It's crazy how technical and deep the music production space is becoming.


> DAMN. won the Pulitzer Prize for music, going to show that this trend isn’t necessarily lowering the quality of music.

A bit of a fallacy. Awards aren’t judged against music ever recorded, but against peers released in the same year. Quality could very well be going down or going up, but that would be a trend that can’t be measured across a single award season.


Economics of radio made songs shorter too. Listen to Sun Records tracks and there are plenty of 3 minute songs. I know a few recording artists with several million streams and “radio edits” have been a thing for a long time and not a single one mentions Spotify economics as a motivator for particular edits. I am not sure that recording artists are actually doing Spotify math when it comes to their mixes — they’re often just using the same “radio math” they’ve always done. Pop songs have always been radio friendly. The only artists that can get away with a Stairway to Heaven length song are Led Zepplin-level acts, and even then it has to be an extraordinarily massive tune to get a 5 minute+ song on the radio.


Long popular songs often had (and have) “radio edits”. This is just that again, isn’t it?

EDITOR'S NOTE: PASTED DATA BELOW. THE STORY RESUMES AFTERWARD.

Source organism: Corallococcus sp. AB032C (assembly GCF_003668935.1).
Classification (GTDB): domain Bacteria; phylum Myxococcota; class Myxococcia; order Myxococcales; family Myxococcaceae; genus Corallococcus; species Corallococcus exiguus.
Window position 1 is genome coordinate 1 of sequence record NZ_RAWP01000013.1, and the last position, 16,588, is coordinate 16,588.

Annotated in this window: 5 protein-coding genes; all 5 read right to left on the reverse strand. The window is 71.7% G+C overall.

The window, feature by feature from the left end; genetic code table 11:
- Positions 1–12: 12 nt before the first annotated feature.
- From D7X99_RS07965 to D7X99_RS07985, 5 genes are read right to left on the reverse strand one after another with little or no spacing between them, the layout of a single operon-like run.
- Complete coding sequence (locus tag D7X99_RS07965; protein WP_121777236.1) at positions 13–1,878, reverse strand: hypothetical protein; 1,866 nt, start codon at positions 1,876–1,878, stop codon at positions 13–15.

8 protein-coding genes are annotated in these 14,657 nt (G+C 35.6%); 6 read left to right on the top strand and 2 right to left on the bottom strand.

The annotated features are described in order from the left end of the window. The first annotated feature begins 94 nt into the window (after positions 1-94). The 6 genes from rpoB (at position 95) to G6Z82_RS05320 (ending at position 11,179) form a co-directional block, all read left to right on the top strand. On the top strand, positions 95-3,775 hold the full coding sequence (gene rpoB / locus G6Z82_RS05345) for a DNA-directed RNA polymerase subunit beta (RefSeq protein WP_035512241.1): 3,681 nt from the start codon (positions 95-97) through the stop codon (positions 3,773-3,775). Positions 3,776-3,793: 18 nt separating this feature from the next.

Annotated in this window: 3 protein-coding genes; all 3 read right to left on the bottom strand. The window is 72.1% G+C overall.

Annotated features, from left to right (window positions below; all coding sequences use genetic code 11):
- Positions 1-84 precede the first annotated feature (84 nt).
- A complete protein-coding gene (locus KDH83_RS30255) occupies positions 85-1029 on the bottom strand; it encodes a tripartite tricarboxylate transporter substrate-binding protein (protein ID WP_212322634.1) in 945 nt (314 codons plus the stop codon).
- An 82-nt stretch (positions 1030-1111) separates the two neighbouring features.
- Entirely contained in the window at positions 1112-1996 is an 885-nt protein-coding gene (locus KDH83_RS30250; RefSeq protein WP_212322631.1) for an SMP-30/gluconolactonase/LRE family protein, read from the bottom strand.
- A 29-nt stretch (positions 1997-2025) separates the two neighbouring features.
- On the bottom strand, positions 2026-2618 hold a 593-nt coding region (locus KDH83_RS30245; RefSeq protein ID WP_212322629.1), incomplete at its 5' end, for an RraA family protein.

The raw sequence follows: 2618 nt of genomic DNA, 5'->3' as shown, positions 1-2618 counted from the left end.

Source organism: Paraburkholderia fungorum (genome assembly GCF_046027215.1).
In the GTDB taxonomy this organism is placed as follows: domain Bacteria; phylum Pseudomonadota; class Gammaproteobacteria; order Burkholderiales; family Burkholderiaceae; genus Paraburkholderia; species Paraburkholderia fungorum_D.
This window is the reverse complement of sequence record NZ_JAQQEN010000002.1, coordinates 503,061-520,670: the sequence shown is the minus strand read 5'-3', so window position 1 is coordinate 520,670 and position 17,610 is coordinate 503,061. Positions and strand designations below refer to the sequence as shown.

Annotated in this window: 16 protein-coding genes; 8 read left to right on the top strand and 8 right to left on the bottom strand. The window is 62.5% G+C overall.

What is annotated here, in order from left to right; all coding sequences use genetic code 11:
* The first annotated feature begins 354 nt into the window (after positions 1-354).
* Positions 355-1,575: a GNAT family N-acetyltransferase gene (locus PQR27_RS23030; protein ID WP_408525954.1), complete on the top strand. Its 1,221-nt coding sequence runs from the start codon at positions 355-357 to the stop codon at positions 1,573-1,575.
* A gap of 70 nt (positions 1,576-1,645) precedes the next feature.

33 rpm and 78 rpm singles had much firmer time limits, and much wider impact on song length.

Yet my preferred song "service" is BGM on youtube - 10 hours of someone playing jazz. I think we shall see multiple markets developing as song type, duration and other variables are played with.


Honestly I'm not bothered, the kind of artist that would care enough about optimizing profit on Spotify to actually change their music isn't the kind of artist I give a shit about in the first place.


Many artists were told to shorten their songs or at least produce radio versions, and that was part of the contract. At least according to the film Bohemian Raphsody, Queen was faced with such a predicament - now imagine if they had been weaker willed (though still the kind of artist you might give a shit about)...

Money (and security required for the lack of it) is unfortunately a big incentive in society's producton of art, and one look at the "culture industry" tells you more than you need to know.


I find it hard to believe Kendrick Lamar falls in that bucket and with that, I can't take this article very seriously.